Brian: Sean Miller now has just 10 available scholarship players. Depth was an issue last season, especially when Jeter got hurt during Pac-12 play. How much of a concern do you think the bench will be this year, especially any time Mannion has to sit?

    C.J.: Depth will be a concern. I really hope those walk-on guys got in the gym this summer, because one or more of those players might see the floor this season if Arizona gets into foul trouble, or if injuries start to pile up. The Wildcats can certainly get it done with a 10-man rotation, but they don’t have much room for error.

    Brian: I had Arizona No. 1 in my way-too-early Pac-12 power rankings this spring. That was before Brandon Randolph stayed in the NBA draft, and now this news. I’d move the Wildcats behind Washington and USC and put them right there with Colorado on the second tier now. What do you think about the Wildcats’ outlook in the league pecking order without Williams?

    C.J.: Realistically, I do agree that Washington and USC will be battling at the top. Next tier will be Arizona, Colorado and Oregon. However, I do think the Pac-12 is wide open this year. There isn’t a single team that really stands out to me, so if the Wildcats still manage to win the league despite everything working against them, I wouldn’t be surprised.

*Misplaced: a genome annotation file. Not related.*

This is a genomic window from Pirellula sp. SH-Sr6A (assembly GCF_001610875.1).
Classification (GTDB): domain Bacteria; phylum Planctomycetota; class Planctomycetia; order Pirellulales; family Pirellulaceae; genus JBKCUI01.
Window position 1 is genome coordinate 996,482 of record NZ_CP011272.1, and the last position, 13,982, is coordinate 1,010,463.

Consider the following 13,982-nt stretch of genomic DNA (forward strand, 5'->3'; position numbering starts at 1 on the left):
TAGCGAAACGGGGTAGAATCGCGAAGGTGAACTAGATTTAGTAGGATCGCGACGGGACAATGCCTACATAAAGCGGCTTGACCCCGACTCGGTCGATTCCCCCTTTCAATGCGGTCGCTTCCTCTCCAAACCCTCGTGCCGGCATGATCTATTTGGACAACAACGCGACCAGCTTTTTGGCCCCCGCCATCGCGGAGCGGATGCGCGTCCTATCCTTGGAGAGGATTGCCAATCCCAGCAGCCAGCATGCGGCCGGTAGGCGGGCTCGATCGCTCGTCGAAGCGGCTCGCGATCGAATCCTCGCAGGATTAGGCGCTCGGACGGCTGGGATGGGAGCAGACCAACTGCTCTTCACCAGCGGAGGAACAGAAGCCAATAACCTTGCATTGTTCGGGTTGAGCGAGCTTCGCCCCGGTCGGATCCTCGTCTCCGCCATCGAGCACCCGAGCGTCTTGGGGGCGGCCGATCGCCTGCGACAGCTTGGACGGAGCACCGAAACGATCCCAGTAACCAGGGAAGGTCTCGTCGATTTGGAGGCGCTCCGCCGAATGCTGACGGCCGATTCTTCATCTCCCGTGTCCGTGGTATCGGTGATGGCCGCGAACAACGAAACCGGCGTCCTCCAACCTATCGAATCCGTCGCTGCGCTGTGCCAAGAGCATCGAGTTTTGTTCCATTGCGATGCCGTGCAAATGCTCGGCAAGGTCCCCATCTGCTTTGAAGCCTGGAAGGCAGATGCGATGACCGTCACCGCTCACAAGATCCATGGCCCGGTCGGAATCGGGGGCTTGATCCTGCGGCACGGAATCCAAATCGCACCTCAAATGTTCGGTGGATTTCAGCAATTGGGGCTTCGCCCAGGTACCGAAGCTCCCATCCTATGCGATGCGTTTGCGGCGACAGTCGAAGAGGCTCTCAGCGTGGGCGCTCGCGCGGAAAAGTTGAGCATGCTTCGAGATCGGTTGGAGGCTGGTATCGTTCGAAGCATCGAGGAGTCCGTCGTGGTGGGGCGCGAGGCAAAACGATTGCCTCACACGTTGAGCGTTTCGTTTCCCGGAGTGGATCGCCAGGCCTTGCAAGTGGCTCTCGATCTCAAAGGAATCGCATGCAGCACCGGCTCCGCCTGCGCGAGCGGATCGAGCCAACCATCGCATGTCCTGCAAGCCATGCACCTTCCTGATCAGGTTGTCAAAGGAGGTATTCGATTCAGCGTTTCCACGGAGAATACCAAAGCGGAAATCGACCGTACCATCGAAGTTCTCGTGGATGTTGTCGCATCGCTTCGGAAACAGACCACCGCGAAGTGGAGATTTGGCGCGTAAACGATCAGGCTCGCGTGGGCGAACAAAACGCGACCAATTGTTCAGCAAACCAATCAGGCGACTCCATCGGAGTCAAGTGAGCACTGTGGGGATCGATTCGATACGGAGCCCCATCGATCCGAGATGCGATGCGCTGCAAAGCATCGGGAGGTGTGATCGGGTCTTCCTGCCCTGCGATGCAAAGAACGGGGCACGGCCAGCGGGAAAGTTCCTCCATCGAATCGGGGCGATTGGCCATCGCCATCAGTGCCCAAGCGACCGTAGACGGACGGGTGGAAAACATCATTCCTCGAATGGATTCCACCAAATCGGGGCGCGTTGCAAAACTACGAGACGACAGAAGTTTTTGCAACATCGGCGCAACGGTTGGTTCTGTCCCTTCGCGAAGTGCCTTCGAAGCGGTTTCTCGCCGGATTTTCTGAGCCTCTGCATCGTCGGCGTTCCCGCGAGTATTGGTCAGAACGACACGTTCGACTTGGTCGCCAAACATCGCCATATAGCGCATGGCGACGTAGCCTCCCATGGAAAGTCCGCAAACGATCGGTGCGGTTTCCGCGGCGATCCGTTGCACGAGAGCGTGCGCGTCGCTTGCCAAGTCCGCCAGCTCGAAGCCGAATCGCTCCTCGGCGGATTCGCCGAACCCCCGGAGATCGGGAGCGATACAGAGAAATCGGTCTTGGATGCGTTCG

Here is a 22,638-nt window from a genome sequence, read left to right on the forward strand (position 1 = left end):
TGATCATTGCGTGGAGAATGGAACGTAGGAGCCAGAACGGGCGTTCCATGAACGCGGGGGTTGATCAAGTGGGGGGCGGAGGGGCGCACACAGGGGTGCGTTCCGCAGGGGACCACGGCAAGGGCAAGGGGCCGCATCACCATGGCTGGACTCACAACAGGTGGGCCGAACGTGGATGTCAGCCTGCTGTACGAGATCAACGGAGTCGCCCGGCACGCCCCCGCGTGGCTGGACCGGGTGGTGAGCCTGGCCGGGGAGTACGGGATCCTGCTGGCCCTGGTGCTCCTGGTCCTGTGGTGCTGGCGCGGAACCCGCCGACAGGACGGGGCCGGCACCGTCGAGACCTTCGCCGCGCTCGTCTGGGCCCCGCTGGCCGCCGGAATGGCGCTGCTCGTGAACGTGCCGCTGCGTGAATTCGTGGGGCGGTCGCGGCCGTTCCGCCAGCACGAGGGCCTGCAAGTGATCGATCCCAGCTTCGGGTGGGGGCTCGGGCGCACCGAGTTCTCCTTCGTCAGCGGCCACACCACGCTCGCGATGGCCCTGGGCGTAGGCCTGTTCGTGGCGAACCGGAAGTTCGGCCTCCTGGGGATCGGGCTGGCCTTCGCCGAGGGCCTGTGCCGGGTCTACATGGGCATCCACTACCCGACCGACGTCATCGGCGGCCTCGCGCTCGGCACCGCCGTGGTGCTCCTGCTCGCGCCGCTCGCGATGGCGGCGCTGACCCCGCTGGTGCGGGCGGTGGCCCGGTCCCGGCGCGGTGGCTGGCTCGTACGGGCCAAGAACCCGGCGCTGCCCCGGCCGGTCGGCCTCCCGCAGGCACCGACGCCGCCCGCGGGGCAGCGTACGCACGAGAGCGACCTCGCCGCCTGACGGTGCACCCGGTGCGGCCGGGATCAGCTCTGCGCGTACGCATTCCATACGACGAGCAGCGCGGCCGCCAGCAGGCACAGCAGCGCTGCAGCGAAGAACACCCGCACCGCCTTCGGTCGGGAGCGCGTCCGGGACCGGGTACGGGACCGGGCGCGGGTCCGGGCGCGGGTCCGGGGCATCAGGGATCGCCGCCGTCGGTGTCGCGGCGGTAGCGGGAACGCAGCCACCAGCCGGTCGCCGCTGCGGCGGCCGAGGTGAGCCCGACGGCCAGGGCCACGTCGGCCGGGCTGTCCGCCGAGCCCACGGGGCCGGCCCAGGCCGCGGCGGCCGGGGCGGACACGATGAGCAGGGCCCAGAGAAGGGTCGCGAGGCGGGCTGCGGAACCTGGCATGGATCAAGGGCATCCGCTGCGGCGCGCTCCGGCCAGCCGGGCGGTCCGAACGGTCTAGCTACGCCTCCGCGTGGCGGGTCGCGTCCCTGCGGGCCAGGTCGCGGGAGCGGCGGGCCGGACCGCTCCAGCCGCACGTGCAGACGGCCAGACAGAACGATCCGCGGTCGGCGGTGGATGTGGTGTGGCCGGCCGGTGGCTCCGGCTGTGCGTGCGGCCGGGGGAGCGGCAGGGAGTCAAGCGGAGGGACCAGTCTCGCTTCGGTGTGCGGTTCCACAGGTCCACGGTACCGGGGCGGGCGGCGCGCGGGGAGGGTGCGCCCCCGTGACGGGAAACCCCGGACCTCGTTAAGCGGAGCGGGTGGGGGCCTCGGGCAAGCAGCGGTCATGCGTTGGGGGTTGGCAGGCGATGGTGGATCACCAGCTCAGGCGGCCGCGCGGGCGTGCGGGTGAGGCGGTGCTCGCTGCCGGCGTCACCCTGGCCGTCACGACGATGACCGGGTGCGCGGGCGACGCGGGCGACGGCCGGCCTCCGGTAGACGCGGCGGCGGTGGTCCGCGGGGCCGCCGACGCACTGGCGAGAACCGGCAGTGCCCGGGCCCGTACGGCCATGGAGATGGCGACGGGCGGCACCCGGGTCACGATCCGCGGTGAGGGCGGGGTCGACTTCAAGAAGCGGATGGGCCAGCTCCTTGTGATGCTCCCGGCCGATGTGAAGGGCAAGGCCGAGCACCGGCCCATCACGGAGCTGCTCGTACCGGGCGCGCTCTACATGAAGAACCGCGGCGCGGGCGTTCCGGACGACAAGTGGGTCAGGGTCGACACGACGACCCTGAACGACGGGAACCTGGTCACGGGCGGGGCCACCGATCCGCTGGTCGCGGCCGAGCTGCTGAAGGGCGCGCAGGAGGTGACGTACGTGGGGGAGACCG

Brian: OK, let’s end on a positive note; it is still the preseason, after all. The past 18 months have been a pretty rough stretch for Arizona fans, except for Miller’s successes in recruiting. What are some reasons for optimism with this program right now?

    C.J.: It starts with Miller’s incredible 2019 class. Watching those guys play on the McKale Center floor this season will be a privilege. Four-star guard Dalen Terry is on the way in 2020, and he says he’s bringing other high-profile recruits with him. If Arizona can keep bringing in this steady flow of top talent and the NCAA investigation does not lead to crippling sanctions, then I think this program can return to college basketball glory sooner rather than later. These things take time. Patience is key.

    (Photo of Brandon Williams: Jacob Snow/Icon Sportswire via Getty Images)


  • #2
    I hope Nico is ready to play at a very high level and for a lot of minutes because I think we are gonna be hurting with him on the bench,


    • #3
      Yup. This season runs through Nico at the point.

      Not really another option, except for the "committee" of Hazzard, Smith, Green, Doutrive, etc.

      We are deep at every other position. Hoping Mannion can be the face of the Miller Era as the sole PG of a championship team.


      • #4
        Most kids who sign on to a top university to hoop want to start - and to get lotsa playing time. Well, Nico has it now. Miller has no choice but to get the most out of him he can for the one year he's here. Our season depends on it.